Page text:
Unlike under capitalism, for example, a socialist nation provides free health care to the citizens who need it. Strictly, a socialist society has no private property since everything is owned by the state.
With the collapse of the Soviet system in the last decades of the twentieth century, socialist economies in the former Soviet Union and the socialist states in Eastern Europe ceased to exist.
Most economies are mixed economies, i.
In a mixed economy, the market will provide whatever goods and services it can produce well, and the government will provide essential goods and services which the market fails to do. A plan spells out how the resources of a nation should be put to use.
It should have some general goals as well as specific objectives which are to be achieved within a specified period of time; in India plans are of five years duration and are called five year plans we borrowed this from the former Soviet Union, the pioneer in national planning.
Our plan documents not only specify the objectives to be attained in the five years of a plan but also what is to be achieved over a period of twenty years. The five year plans are supposed to provide the basis for the perspective plan. It will be unrealistic to expect all the goals of a plan to be given equal importance in all the plans.
In fact the goals may actually be in conflict.
For example, the goal of introducing modern technology may be in conflict with the goal of increasing employment if the technology reduces the need for labour. The planners have to balance the goals, a very difficult job indeed. We find different goals being emphasised in different plans in India.
Our five year plans do not spell out how much of each and every good and service is to be produced. This is neither possible nor necessary the former Soviet Union tried to do this and failed. It is enough if the plan is specific about the sectors where it plays a commanding role, for instance, power generation and irrigation, while leaving the rest to the market. Let us now this outlook. In , the Planning learn about the goals of planning in Commission was set up with the some detail.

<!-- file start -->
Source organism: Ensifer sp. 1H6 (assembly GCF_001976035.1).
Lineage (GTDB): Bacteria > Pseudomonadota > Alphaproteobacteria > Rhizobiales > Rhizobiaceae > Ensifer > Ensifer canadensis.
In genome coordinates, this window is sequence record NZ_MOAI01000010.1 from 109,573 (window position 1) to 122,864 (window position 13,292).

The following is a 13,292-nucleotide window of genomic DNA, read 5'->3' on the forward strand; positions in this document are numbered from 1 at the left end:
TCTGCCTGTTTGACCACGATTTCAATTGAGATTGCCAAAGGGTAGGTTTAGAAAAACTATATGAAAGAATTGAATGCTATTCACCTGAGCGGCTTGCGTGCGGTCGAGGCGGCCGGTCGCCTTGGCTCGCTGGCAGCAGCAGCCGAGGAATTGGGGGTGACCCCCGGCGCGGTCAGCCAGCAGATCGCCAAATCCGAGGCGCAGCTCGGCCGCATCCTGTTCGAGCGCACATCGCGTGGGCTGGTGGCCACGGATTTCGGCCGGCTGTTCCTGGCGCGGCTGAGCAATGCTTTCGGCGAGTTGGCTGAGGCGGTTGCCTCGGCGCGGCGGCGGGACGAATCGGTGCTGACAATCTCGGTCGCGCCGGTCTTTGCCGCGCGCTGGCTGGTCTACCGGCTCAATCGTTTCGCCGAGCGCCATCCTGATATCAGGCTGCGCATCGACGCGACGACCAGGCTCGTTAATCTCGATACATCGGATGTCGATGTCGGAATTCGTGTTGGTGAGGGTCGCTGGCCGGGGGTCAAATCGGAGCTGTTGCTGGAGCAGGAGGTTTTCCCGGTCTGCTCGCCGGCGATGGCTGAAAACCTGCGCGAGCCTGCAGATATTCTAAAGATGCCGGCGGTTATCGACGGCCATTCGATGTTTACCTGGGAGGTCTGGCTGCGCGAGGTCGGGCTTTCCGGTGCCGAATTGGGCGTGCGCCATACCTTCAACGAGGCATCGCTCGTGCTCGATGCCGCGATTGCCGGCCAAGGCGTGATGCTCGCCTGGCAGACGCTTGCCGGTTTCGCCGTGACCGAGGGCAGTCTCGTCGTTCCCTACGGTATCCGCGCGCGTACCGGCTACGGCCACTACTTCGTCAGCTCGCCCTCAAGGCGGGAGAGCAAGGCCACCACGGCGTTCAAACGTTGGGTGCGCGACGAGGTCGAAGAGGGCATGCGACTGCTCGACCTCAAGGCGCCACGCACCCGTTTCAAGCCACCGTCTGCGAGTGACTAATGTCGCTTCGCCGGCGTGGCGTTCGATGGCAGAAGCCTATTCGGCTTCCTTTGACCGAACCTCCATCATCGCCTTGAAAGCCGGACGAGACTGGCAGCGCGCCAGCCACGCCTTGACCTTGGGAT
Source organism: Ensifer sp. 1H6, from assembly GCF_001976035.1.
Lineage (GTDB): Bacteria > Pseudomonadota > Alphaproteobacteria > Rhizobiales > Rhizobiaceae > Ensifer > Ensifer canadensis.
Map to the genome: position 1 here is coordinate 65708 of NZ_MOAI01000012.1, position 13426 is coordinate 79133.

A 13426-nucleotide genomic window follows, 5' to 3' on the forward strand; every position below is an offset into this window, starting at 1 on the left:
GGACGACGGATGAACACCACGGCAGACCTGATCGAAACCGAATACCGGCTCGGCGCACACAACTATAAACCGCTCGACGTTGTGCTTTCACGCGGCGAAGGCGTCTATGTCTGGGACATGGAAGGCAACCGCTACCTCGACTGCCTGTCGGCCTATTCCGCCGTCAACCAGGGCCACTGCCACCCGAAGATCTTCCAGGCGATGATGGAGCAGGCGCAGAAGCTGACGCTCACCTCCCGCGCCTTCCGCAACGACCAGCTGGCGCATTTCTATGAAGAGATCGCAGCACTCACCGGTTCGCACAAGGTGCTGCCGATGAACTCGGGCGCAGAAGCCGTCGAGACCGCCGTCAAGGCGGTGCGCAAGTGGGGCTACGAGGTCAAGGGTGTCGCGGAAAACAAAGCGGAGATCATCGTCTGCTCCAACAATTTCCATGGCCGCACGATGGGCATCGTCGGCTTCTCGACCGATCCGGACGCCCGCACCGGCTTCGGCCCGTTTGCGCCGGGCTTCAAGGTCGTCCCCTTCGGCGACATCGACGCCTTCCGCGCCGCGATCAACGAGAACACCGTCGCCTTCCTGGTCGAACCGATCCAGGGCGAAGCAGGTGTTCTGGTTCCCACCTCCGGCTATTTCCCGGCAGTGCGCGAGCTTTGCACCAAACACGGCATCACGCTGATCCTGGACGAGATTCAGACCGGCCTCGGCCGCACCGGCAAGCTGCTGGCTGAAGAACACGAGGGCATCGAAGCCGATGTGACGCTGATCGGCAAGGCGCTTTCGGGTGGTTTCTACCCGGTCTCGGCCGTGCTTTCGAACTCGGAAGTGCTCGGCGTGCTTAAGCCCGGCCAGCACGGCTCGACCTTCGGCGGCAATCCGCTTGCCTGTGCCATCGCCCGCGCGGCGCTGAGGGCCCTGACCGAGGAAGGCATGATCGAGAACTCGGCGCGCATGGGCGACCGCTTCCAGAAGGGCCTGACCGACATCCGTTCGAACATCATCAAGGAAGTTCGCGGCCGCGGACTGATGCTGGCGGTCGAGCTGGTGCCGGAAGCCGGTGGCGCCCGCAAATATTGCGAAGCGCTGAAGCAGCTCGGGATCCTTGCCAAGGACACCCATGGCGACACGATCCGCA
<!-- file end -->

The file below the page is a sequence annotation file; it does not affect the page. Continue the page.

Prime Minister as its Chairperson. The era of five year plans had begun. It implies either a specified goals. The goals of the five larger stock of productive capital, year plans are: growth, modernisation, or a larger size of supporting self-reliance and equity. This does not services like transport and mean that all the plans have given b a n k i n g , or an increase in the equal importance to all these goals.
Among them, the name of the statistician, Prasanta Chandra Mahalanobis, stands out. Planning, in the real sense of the term, began with the Second Five Year Plan. The Second Plan, a landmark contribution to development planning in general, laid down the basic ideas regarding goals of Indian planning; this plan was based on the ideas of Mahalanobis. In that sense, he can be regarded as the architect of Indian planning. Mahalanobis was born in in Calcutta.
His contributions to the subject of statistics brought him international fame. Statistical Institute ISI in Calcutta and started a journal, Sankhya, which still serves as a respected forum for statisticians to discuss their ideas.
Both, the ISI and Sankhya, are highly regarded by statisticians and economists all over the world to this day. Some of these economists became Nobel Prize winners later, which shows that he could identify individuals with talent. Among the economists invited by Mahalanobis were those who were very critical of the socialist principles of the second plan. In other words, he was willing to listen to what his critics had to say, the mark of a great scholar.
Many economists today reject the approach to planning formulated by Mahalanobis but he will always be remembered for playing a vital role in putting India on the road to economic progress, and statisticians continue to profit from his contribution to statistical theory.
Norton, New York and London. In the case of India, the structural change is peculiar. Usually, with development, the share of agriculture declines and the share of industry becomes dominant. At higher levels of development, the service sector contributes more to the GDP than the other two sectors. In India, the share of agriculture in the GDP was more than 50 per cent—as we would expect for a poor country. But by the share of the service sector was This phenomenon of growing share of the service sector was accelerated in the post period this marked the onset of globalisation in the country which will be discussed in a subsequent chapter.
The technology. For example, a farmer can GDP is the market value of all the increase the output on the farm by goods and services produced in the using new seed varieties instead of country during a year.
You can think using the old ones. Similarly, a factory of the GDP as a cake: growth is can increase output by using a new increase in the size of the cake. If the type of machine. Adoption of new cake is larger, more people can enjoy technology is called modernisation. It is necessary to produce more However, modernisation does not goods and services if the people of refer only to the use of new technology India are to enjoy in the words of the but also to changes in social outlook First Five Year Plan a more rich and such as the recognition that women varied life.
A modern society makes sector, the industrial sector and the use of the talents of women in the service sector. The contribution work place — in banks, factories, made by each of these sectors makes schools etc. In some countries, growth in agriculture contributes Self-reliance: A nation can promote more to the GDP growth, while in economic growth and modernisation some countries the growth in the by using its own resources or by service sector contributes more to using resources imported from other GDP growth see Box 2.